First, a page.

Her passion and zest for life and interest about what is produced on the island comes through the book well.

Peacocks in Paradise BT Poster

#Bookreview by Lou of #Travelogue of In SatNav We Trust – A Travelogue by Jack Barrow @JackBarrowUK @RandomTTours #InSatNavWeTrust

In SatNav We Trust –
A search for meaning through historic counties of England
By Jack Barrow
Rated: 4 stars ****

This is a wonderfully adventurous book. It’s enough to have people yearning for travel and maybe aspire to exploring the UK.

I thank Anne Cater at Random Things Tours and Jack Barrow for inviting me onto the tour and for sending me a physical copy of the book.

Find out more about the book, my review and the author below.


In SatNav We Trust – a search for meaning through the Historic Counties of England is a journey through ideas of science and belief, all the while searching for meaning and a bed for the night. Or was that the other way around?

On May 1st 2013 I set off from Oxford on the trip of a lifetime. It wasn’t a trip around the world or up the Himalayas, I set off to visit every one of England’s 39 historic counties. These are the counties that used to exist before all the boundary changes that chopped Yorkshire into bits, got rid of evocative sounding names such as Westmorland, and designated the big cities as metropolitan boroughs. I wanted to visit England as it used to be, although that’s not quite how it turned out.

In SatNav We Trust started out as a travelogue exploring all the usual suspects, spectacular landscapes, architectural or engineering wonders, historic towns with their cathedrals and castles. However, it soon developed into a journey through ideas and beliefs, an exploration of how the rational and the apparently irrational jostle for position in human experience. The book discusses our fundamental scientific understanding of the universe when, deep inside us, we might be as irrational as a box of frogs. This context, the exploration of England—the places stumbled across with no day to day plan, created the backdrop for these ideas.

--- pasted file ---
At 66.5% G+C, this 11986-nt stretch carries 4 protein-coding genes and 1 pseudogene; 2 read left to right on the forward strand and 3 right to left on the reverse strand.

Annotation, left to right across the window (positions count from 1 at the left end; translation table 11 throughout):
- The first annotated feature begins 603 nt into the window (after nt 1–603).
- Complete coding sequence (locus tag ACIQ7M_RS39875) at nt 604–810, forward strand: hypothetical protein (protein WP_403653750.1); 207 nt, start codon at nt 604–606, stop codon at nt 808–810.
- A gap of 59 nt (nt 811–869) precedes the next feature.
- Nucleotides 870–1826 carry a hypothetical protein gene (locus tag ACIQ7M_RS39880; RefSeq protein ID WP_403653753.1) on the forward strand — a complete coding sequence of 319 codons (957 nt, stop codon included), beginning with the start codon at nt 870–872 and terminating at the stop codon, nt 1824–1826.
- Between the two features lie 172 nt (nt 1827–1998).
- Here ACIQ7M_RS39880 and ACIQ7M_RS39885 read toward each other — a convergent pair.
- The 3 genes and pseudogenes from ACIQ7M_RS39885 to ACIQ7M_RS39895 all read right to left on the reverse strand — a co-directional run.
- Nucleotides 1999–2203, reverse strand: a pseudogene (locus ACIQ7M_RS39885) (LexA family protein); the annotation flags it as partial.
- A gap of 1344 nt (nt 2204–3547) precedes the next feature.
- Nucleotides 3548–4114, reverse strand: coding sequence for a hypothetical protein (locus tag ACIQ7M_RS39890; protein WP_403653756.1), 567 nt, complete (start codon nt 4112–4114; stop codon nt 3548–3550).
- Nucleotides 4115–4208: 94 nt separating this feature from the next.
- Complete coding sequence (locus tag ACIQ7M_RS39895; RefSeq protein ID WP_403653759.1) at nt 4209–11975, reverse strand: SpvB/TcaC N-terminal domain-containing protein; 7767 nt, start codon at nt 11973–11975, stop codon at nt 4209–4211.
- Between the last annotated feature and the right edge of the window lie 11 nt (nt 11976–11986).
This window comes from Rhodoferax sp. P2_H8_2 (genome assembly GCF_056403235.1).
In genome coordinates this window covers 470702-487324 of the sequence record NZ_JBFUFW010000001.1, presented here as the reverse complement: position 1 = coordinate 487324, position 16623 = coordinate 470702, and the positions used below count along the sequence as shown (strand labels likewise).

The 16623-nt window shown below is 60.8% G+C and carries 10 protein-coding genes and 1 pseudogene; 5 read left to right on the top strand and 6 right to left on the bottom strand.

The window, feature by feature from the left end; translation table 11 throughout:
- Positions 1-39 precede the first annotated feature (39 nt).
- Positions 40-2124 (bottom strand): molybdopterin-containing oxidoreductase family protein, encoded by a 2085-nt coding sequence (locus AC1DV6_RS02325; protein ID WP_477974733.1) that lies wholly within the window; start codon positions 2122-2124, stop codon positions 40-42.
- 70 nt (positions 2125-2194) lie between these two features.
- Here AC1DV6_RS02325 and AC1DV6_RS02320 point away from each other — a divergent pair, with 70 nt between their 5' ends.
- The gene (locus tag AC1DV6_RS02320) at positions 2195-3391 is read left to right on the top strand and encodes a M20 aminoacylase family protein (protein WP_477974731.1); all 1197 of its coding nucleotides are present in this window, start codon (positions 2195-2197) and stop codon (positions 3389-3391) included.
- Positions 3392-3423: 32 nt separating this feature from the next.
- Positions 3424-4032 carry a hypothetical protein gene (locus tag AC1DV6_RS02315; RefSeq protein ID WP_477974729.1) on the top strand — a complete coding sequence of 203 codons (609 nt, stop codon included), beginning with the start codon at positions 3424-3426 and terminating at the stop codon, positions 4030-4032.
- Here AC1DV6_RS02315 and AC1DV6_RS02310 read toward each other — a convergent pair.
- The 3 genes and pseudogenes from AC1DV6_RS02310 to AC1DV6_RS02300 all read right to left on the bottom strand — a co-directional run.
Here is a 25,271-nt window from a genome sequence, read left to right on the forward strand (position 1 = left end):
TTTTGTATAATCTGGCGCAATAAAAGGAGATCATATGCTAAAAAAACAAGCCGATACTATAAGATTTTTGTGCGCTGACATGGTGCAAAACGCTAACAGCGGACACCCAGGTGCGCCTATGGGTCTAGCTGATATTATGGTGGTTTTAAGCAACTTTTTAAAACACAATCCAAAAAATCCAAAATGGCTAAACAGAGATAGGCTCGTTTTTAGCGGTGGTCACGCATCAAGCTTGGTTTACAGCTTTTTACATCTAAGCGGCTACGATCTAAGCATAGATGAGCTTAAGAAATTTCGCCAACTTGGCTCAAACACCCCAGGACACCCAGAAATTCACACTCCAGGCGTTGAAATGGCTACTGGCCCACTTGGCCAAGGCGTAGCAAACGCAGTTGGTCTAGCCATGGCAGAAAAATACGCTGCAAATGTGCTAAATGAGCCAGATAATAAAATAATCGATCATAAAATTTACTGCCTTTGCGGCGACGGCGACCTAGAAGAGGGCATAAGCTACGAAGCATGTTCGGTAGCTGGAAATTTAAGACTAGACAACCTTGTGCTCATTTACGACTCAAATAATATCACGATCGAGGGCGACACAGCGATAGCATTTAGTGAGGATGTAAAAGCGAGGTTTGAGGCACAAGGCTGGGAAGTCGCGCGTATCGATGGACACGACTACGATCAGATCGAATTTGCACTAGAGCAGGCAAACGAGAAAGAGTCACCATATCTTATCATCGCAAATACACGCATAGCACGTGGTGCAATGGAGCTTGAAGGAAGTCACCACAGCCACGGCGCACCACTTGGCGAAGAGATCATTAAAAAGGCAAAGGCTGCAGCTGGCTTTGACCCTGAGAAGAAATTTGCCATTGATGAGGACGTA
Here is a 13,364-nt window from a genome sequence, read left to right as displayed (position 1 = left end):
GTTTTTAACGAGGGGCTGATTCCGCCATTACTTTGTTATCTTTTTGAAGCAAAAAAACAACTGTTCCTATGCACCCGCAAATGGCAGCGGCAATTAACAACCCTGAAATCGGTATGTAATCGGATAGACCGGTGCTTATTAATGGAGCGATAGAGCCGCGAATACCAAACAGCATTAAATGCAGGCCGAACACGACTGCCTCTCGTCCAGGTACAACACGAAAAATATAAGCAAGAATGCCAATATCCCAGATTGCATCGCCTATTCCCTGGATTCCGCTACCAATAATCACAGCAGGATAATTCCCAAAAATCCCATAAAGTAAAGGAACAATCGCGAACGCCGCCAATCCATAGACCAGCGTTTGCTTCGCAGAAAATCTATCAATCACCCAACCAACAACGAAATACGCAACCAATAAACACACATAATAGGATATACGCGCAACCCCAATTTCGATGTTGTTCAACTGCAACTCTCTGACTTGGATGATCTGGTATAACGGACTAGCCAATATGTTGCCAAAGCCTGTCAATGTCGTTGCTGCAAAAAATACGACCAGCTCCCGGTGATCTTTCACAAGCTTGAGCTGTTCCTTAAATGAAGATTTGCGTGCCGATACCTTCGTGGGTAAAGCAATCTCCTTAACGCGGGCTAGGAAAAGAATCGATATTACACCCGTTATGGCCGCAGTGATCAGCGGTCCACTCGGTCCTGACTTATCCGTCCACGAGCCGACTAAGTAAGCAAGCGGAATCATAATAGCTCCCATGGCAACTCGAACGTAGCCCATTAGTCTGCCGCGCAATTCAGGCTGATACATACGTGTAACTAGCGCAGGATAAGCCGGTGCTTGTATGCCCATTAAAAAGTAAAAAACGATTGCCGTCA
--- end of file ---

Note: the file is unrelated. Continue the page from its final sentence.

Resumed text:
In Sat Nav Cover


Firstly, what a fabulously witty title. It catches the eye pretty well. It promises a journey through historic counties of England and certainly delivers as it begins in Oxfordshire and goes to Cambridgeshire, Bedfordshire, Suffolk, Cheshire, Yorkshire, Derbyshire, Nottinghamshire, and many more.

He tells things how it is when travelling and in each place in his 4×4, and has even included the everyday places and items. He is also very honest in how he feels and how he almost gave up early on in this mammoth trip. Campsites seems to be the order of the day for accomodation. This isn’t just about all the tourist things that you can do, it’s very different from a travel book like that. It is indeed a full travelogue of the actual journey and what can be seen en-route, that some people may miss when passing through, the roads that are taken and the people who he meets, as well as the accomodation.

There is some humour within the trip that weaves in and out the interesting philosophising of life of the mix of rational and irrational anxieties that occur within people’s lives, including his own as he does some reflection. He manages, which seems like no mean feat, to think creatively about how to fit in Maslow’s theory of heirarchy, whilst in Rutland with what he is actually doing and expecting, in a way that is far from heavy reading.